Twisted, Injured Knees Easily Treatable -- Especially in Young Patients
WebMD News Archive
Feb. 11, 2000 (Atlanta) -- For sudden knee injuries -- with signature
symptoms like locking, popping sounds, pain, and swelling -- a minimally
invasive procedure called arthroscopy is generally the best treatment,
according to a paper published in the January issue of Current Opinion in
"Someone twists the knee or lands on it 'funny,' causing bones to become
misaligned or injuring the meniscus (the knee's bumper)," lead author Tal
David, MD, an orthopaedic surgeon and sports medicine specialist at Los
Angeles' Kerlan-Jobe Orthopedic Clinic, tells WebMD. "There's clearly an
inciting incident that's caused the problem. This is the patient who says, 'I
felt a pop, and since then my knee feels like there's something grinding in
there, like something catches in there when I flex and extend it.'"
Such injuries cause painful swelling and can begin wearing away the
cartilage -- the cushioning tissue that surrounds the bony knee joint, says
David. Traditional procedures to treat these injuries have involved bone
realignment (osteotomy) or knee replacement (total knee arthroplasty), but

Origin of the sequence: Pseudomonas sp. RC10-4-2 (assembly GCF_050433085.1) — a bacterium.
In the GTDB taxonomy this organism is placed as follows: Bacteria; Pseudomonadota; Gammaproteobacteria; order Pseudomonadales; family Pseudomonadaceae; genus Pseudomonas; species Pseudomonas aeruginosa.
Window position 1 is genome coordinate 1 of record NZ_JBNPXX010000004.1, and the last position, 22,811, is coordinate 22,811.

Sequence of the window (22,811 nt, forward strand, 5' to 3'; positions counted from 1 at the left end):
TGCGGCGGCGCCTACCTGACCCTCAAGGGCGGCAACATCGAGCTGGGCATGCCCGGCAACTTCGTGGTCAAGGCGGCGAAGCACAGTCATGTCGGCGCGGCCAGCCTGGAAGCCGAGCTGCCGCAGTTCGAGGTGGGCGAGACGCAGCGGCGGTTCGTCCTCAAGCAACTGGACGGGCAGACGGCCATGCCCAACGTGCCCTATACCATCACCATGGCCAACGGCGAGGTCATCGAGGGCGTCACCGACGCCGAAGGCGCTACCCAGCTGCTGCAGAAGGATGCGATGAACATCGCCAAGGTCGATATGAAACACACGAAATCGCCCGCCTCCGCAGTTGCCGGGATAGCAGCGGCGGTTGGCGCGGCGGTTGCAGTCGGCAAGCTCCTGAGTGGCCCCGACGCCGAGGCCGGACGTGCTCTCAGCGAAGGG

these are invasive procedures that mean several days' hospital stay and
Arthroscopy -- a minimally invasive procedure -- has become a popular option
because of its low cost and short recovery period. Typically, patients go home
the same day they have arthroscopic surgery and get around on crutches for up
to one week.
The procedure involves inserting a flexible tube into the joint, allowing
the surgeon to view the damage and remove or repair broken pieces of bone, a
procedure called debridement. Sometimes, surgeons drill small holes -- called
abrasion arthroplasty -- to stimulate bone marrow cells to regenerate cartilage
in small, damaged areas.
"Arthroscopy definitely has its advantages, but until now it's been
unclear to physicians exactly which patients benefited most from this
procedure," says David. "In this paper, we looked at the literature to
clarify the positive predictors of a good outcome."
"Young people who injure the knee ... do very well with
arthroscopy," says David. "The gray area will be the person over 50 who
has a little bit of arthritis who injures the knee. Their outcome is not as
predictable. Alignment is not as important with them."